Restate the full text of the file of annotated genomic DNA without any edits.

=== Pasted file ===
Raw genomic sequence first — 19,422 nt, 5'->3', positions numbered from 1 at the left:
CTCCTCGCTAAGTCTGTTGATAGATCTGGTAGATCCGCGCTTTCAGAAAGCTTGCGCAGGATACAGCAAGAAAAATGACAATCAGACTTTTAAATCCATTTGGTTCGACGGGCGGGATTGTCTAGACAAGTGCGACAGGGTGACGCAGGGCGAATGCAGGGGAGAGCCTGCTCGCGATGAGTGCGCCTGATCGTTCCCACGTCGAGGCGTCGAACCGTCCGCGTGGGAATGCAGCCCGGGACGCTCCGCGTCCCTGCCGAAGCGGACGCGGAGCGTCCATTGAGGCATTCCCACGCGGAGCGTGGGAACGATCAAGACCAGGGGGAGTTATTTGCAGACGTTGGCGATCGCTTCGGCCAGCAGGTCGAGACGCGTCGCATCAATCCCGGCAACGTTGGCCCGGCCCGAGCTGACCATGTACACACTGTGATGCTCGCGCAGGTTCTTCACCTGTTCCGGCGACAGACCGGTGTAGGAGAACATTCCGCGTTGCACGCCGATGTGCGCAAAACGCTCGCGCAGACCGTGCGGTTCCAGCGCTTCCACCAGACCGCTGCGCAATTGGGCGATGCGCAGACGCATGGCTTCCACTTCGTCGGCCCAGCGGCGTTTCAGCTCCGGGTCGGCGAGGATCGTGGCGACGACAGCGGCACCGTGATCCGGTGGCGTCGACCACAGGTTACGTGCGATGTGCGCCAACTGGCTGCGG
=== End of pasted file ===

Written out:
Raw genomic sequence first — 19,422 nt, 5'->3', positions numbered from 1 at the left:
CTCCTCGCTAAGTCTGTTGATAGATCTGGTAGATCCGCGCTTTCAGAAAGCTTGCGCAGGATACAGCAAGAAAAATGACAATCAGACTTTTAAATCCATTTGGTTCGACGGGCGGGATTGTCTAGACAAGTGCGACAGGGTGACGCAGGGCGAATGCAGGGGAGAGCCTGCTCGCGATGAGTGCGCCTGATCGTTCCCACGTCGAGGCGTCGAACCGTCCGCGTGGGAATGCAGCCCGGGACGCTCCGCGTCCCTGCCGAAGCGGACGCGGAGCGTCCATTGAGGCATTCCCACGCGGAGCGTGGGAACGATCAAGACCAGGGGGAGTTATTTGCAGACGTTGGCGATCGCTTCGGCCAGCAGGTCGAGACGCGTCGCATCAATCCCGGCAACGTTGGCCCGGCCCGAGCTGACCATGTACACACTGTGATGCTCGCGCAGGTTCTTCACCTGTTCCGGCGACAGACCGGTGTAGGAGAACATTCCGCGTTGCACGCCGATGTGCGCAAAACGCTCGCGCAGACCGTGCGGTTCCAGCGCTTCCACCAGACCGCTGCGCAATTGGGCGATGCGCAGACGCATGGCTTCCACTTCGTCGGCCCAGCGGCGTTTCAGCTCCGGGTCGGCGAGGATCGTGGCGACGACAGCGGCACCGTGATCCGGTGGCGTCGACCACAGGTTACGTGCGATGTGCGCCAACTGGCTGCGG